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Our second cultural night was held mid-March 2020 to celebrate our brothers and sisters from the Rift Valley region of Kenya
The Maasai people have the most recognisable cultural identity, both nationally and internationally, and serve as Kenya’s international cultural symbol. Angama Mara is located in the heart of Maasailand. Of our 127 lodge staff members, 78 of them are from the Rift Valley. The majority of these are, of course, Maasai but we also have Il-chamus, Kipsigis and Turkana; all of whom took part in our cultural evening earlier in the year.
The geography of East Africa is dominated by the Great Rift Valley, which extends through the middle of the region from north to south. Associated with the rift valleys are vast savannas such as the Mara plains, lakes, high mountains, as well as the highlands of Ethiopia. The main lakes in the Kenyan Rift Valley from north to south are Turkana, Logipi, Baringo, Nakuru, Elementeita, Naivasha and Magadi. Of these eight, only Lakes Baringo and Naivasha are fresh water.
Photographs by Tyler Davis
The Rift Valley is home to various communities including the Maa (Maasai), Kalenjin and Turkana. The Rift Valley tribes make up about a sixth of Kenya’s total population. The Kalenjin and the Maasai are two of the best-known ethnic groups. Most of Kenya’s top runners come from the Kalenjin community.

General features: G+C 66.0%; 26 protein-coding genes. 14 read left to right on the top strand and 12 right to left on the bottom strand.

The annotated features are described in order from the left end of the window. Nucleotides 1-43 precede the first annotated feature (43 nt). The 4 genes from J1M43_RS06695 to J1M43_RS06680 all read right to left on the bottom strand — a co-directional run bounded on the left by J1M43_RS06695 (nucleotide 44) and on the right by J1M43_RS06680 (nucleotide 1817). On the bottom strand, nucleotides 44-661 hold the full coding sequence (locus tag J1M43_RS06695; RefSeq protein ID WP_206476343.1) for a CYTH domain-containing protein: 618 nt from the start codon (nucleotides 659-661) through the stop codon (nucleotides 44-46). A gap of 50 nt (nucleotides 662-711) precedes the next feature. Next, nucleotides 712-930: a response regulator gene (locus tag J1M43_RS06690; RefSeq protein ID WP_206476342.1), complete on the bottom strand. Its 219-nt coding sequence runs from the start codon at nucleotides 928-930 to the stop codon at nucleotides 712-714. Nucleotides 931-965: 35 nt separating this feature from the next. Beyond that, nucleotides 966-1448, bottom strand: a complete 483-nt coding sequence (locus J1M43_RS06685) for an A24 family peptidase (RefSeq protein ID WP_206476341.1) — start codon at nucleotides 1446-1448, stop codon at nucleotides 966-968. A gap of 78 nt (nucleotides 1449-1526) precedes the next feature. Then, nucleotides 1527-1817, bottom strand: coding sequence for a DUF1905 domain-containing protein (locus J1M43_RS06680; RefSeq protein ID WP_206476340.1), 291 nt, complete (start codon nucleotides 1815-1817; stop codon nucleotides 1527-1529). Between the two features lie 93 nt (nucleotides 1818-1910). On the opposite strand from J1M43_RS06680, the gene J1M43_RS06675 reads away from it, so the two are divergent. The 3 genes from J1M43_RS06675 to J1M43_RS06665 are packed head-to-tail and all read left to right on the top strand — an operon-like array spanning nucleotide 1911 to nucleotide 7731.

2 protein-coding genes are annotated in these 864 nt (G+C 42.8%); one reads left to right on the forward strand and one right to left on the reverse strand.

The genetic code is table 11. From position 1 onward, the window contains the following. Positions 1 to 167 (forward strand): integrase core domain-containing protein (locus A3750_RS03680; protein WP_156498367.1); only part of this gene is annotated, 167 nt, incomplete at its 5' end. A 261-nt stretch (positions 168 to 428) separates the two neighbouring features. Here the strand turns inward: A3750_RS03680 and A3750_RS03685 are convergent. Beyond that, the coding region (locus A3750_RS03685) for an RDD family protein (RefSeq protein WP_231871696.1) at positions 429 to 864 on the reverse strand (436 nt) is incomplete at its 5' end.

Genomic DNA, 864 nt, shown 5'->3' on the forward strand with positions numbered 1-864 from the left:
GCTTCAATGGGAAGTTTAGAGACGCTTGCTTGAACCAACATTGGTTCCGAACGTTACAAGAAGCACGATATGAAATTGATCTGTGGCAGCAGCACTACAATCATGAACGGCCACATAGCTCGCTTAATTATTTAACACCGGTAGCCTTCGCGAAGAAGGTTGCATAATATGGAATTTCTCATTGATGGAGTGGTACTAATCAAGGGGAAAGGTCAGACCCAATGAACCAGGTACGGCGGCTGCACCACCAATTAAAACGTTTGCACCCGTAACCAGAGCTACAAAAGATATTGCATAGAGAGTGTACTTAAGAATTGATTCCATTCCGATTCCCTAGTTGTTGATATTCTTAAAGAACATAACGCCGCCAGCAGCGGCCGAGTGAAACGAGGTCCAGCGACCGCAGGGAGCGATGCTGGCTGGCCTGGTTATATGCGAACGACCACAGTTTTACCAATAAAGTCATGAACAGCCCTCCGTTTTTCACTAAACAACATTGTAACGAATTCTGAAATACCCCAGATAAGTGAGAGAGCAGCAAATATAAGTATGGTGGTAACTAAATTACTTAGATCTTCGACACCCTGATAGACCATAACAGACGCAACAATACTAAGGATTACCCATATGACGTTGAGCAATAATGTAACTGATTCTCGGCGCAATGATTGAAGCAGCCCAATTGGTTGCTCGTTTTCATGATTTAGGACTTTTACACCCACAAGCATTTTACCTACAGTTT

Did you know, the Men’s world records for 800m, 1 000m, 3 000m, 5km, half-marathon, 25 000m, 30 000m and the Marathon and the Women’s 5km, 10km, half-marathon, 20 000m, 25 000m, 30 000m, marathon and 3 000m steeplechase records – are all held by Kenyans from the Rift Valley?
The day of our Maasai Night cultural evening started early for those who were in charge of the meals: procure the goats, order the milk (fresh and fermented), check if the traditional honey beer was ready, collect the herbs needed, collect firewood for roasting, all while lodge operations and our usual business of delighting our guests continued as usual. By 3pm, pots were bubbling with soup, the aroma of roast meat filled the air from somewhere in the bushes – and were those the guttural sounds of the Maasai morans we could hear in the distance?
At 7pm the unmistakable sound of morans reached us in the staff canteen and the excitement was building. Led by Nasiti, they took to the stage and the jumping contest was epic. The colours, the sounds and smells were wafting from the kitchen. Then it was time for a blessing from our very own elder, Leshuna followed by a very educative talk on Maasai history, culture and much more.
It was time to eat, drink and be merry – nyama choma (roast meat), mursik (fermented milk), enaiho (honey beer) kule (fresh milk) among many more delicacies – full bellies and back to the dance floor. Ashe (Maa), kongoi (Kalenjin), alakara (Turkana) and thank you to our brothers and sisters.
TAGGED WITH: Maasai Culture, Maasai Tradition, Proudly Kenyan, Maasai, Kenyan Pride